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Non-Myeloablative Allogeneic Peripheral Blood Mobilized Hematopoietic Precursor Cell Transplantation for Hematologic Malignancies in High Risk Patients and in Patients With Debilitating Hematologic Diseases

Phase 2
2 Years
80 Years
Open (Enrolling)
Hematologic Disease, Lymphoma, Multiple Myeloma, Myelodysplastic Syndrome, Myeloproliferative Disorder

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Trial Information

Non-Myeloablative Allogeneic Peripheral Blood Mobilized Hematopoietic Precursor Cell Transplantation for Hematologic Malignancies in High Risk Patients and in Patients With Debilitating Hematologic Diseases

Patients with malignant and non-malignant hematologic diseases including severe aplastic
anemia (SAA), paroxysmal nocturnal hemoglobinuria (PNH), myelodysplastic syndrome (MDS),
acute and chronic leukemias, Hodgkin's and non-Hodgkin's lymphoma and multiple myeloma can
now be cured by allogeneic bone marrow transplantation (BMT). This curative effect has been
ascribed to the use of high dose chemo-radiotherapy and the anti-tumor or anti-bone marrow
effect of the allograft. Dose intensification of conditioning regimens in attempts to
reduce disease recurrence has been largely unsuccessful because of increased toxicity and
mortality. Indeed, most evidence now points to donor-derived T-cells as being the principal
modality leading to the complete eradication of both malignant and non-malignant host
hematopoietic cells.

The assumption that successful allogeneic BMT relies on the myeloablative effect of
intensive but hazardous chemo-radiotherapy has largely restricted this therapeutic modality
to patients with malignant or life-threatening hematologic disorders under the age of 55
years. Treatment-related mortality increases substantially with age, prior intensive
treatment with chemo-radiotherapy, worsening performance status, and co-morbid medical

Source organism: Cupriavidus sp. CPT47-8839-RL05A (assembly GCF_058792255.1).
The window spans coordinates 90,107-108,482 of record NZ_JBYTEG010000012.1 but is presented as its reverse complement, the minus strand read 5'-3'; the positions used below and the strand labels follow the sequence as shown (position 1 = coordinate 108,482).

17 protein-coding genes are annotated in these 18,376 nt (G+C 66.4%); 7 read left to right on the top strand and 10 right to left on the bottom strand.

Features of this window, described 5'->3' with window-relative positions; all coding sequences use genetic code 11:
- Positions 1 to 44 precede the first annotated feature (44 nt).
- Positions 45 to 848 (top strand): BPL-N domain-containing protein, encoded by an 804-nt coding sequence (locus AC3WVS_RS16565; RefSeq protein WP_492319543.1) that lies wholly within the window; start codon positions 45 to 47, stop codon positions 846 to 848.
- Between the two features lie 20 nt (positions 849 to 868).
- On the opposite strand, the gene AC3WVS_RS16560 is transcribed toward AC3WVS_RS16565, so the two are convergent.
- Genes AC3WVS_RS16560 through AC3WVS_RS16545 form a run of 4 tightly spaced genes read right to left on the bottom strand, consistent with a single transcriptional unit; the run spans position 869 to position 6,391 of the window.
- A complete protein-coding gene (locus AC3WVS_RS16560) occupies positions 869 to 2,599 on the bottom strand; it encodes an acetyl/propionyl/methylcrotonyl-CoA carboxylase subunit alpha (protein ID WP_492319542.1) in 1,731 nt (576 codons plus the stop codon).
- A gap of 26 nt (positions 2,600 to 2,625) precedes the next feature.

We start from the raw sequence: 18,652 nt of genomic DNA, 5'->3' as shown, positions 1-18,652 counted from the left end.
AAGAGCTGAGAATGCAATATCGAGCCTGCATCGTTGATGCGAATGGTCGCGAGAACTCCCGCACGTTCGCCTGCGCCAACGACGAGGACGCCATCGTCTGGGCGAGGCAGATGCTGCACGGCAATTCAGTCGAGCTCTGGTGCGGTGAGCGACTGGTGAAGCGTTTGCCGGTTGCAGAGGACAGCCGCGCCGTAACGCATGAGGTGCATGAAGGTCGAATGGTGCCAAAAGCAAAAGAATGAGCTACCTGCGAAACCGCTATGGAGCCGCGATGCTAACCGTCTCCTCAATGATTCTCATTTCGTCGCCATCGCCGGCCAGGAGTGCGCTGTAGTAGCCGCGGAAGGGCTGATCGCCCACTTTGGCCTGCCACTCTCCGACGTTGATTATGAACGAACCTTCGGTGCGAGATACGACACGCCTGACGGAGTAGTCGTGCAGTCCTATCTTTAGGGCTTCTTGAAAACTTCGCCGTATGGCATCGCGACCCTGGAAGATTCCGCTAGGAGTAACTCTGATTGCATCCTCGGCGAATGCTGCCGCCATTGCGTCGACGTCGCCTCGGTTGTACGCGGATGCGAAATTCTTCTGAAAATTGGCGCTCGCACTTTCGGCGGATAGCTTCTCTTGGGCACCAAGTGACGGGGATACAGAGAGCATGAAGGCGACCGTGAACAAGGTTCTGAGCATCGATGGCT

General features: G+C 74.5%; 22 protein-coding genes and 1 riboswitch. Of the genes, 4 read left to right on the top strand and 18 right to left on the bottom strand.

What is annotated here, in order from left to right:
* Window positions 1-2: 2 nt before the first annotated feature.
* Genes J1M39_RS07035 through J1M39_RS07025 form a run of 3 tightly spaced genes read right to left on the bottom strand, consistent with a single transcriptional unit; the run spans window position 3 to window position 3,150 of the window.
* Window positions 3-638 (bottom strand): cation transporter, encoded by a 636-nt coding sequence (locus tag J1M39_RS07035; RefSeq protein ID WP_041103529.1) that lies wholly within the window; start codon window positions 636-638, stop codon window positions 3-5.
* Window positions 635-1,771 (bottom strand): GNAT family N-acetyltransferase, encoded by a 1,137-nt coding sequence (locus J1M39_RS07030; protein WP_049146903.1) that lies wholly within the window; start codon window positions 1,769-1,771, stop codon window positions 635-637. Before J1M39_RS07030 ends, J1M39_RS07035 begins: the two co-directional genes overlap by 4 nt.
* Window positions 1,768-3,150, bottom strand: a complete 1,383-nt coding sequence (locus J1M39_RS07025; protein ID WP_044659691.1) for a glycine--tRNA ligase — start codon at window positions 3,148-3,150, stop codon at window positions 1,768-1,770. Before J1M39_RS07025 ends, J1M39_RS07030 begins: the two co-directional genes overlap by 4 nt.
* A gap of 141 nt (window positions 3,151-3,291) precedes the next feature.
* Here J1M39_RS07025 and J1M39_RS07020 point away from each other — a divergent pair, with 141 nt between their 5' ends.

conditions. An unacceptable risk of death from conventional BMT renders many patients
ineligible for what may otherwise be curative therapy.

Several in vitro studies have demonstrated the existence of donor-derived CD4 and CD8
positive lymphocytes with specific reactivity for the patient's leukemia. These cells
provide a potent graft-versus-leukemia (GVL) effect. This GVL effect is best seen in
patients with CML relapsing after bone marrow transplantation, where a single infusion of
donor lymphocytes has been shown to induce complete remission. In addition to the potent
anti-leukemia effect of these cells, there is now strong evidence that donor T-cells are
capable of completely eradicating residual host hematopoietic cells in a non-myeloablative
transplant setting (graft-versus-marrow) leading to successful and complete donor
hematopoietic engraftment.

Non-myeloablative allogenic peripheral blood stem cell transplants are currently being
investigated in phase I/II trials assessing engraftment efficacy and toxicity at a number of
transplant centers. Preliminary data, including our own experience with greater than 150
patients undergoing this type of procedure, have shown a high rate of complete donor
engraftment with a low toxicity profile. Two recent studies investigating non-myeloablative
allo-transplantation in standard risk patients revealed an extremely low rate of
transplant-related complications and mortality.

The decreased risk of transplant-related complications associated with non-myeloablative
transplants expands the eligibility of transplant candidates as well as opens the
possibility to evaluate non-myeloablative regimens in patients at high risk for
complications with standard transplantation. Besides hematologic malignancies, allogeneic
BMT has been shown to be curative in a number of debilitating hematologic diseases which may
behave in a relatively indolent fashion, such as PNH and refractory anemia (RA) or
refractory anemia with ringed sideroblasts (RARS). However, the 30% risk of
treatment-related mortality with standard myeloablative allotransplantation usually
precludes these patients from potentially curative therapy, because of concerns about
shortening life in patients with these disorders. In this protocol we investigate